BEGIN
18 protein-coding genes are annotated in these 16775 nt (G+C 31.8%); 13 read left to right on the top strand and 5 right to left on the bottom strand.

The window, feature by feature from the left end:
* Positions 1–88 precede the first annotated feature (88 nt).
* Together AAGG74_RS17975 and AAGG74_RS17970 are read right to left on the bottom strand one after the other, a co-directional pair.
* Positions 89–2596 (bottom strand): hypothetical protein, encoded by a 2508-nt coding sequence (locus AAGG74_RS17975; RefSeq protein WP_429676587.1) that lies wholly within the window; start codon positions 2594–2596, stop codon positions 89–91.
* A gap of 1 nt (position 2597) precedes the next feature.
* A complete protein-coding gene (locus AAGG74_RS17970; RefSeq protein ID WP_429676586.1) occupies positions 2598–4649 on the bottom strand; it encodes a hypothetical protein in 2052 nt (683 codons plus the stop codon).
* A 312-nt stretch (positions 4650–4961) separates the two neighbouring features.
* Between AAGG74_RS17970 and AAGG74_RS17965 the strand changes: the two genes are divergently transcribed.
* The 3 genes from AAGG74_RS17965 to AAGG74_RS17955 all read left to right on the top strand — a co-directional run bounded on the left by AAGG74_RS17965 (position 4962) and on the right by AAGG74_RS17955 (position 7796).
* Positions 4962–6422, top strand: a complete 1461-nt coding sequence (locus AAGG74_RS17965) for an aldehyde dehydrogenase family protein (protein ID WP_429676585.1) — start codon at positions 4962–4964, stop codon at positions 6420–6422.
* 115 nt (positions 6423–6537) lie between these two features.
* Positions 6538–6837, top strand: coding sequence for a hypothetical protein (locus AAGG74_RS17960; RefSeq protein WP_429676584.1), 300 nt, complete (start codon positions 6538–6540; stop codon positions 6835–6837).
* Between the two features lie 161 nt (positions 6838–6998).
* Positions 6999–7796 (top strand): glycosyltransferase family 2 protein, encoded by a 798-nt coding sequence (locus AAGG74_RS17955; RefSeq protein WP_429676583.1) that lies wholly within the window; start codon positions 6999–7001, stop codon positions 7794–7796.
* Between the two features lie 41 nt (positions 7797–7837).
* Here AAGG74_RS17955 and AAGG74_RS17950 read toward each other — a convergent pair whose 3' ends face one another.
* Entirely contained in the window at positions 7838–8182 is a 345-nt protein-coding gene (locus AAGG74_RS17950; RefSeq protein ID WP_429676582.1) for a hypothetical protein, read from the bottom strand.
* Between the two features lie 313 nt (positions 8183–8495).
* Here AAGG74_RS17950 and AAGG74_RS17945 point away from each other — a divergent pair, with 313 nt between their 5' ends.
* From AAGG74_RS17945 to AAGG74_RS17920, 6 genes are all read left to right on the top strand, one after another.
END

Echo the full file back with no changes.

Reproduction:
18 protein-coding genes are annotated in these 16775 nt (G+C 31.8%); 13 read left to right on the top strand and 5 right to left on the bottom strand.

The window, feature by feature from the left end:
* Positions 1–88 precede the first annotated feature (88 nt).
* Together AAGG74_RS17975 and AAGG74_RS17970 are read right to left on the bottom strand one after the other, a co-directional pair.
* Positions 89–2596 (bottom strand): hypothetical protein, encoded by a 2508-nt coding sequence (locus AAGG74_RS17975; RefSeq protein WP_429676587.1) that lies wholly within the window; start codon positions 2594–2596, stop codon positions 89–91.
* A gap of 1 nt (position 2597) precedes the next feature.
* A complete protein-coding gene (locus AAGG74_RS17970; RefSeq protein ID WP_429676586.1) occupies positions 2598–4649 on the bottom strand; it encodes a hypothetical protein in 2052 nt (683 codons plus the stop codon).
* A 312-nt stretch (positions 4650–4961) separates the two neighbouring features.
* Between AAGG74_RS17970 and AAGG74_RS17965 the strand changes: the two genes are divergently transcribed.
* The 3 genes from AAGG74_RS17965 to AAGG74_RS17955 all read left to right on the top strand — a co-directional run bounded on the left by AAGG74_RS17965 (position 4962) and on the right by AAGG74_RS17955 (position 7796).
* Positions 4962–6422, top strand: a complete 1461-nt coding sequence (locus AAGG74_RS17965) for an aldehyde dehydrogenase family protein (protein ID WP_429676585.1) — start codon at positions 4962–4964, stop codon at positions 6420–6422.
* 115 nt (positions 6423–6537) lie between these two features.
* Positions 6538–6837, top strand: coding sequence for a hypothetical protein (locus AAGG74_RS17960; RefSeq protein WP_429676584.1), 300 nt, complete (start codon positions 6538–6540; stop codon positions 6835–6837).
* Between the two features lie 161 nt (positions 6838–6998).
* Positions 6999–7796 (top strand): glycosyltransferase family 2 protein, encoded by a 798-nt coding sequence (locus AAGG74_RS17955; RefSeq protein WP_429676583.1) that lies wholly within the window; start codon positions 6999–7001, stop codon positions 7794–7796.
* Between the two features lie 41 nt (positions 7797–7837).
* Here AAGG74_RS17955 and AAGG74_RS17950 read toward each other — a convergent pair whose 3' ends face one another.
* Entirely contained in the window at positions 7838–8182 is a 345-nt protein-coding gene (locus AAGG74_RS17950; RefSeq protein ID WP_429676582.1) for a hypothetical protein, read from the bottom strand.
* Between the two features lie 313 nt (positions 8183–8495).
* Here AAGG74_RS17950 and AAGG74_RS17945 point away from each other — a divergent pair, with 313 nt between their 5' ends.
* From AAGG74_RS17945 to AAGG74_RS17920, 6 genes are all read left to right on the top strand, one after another.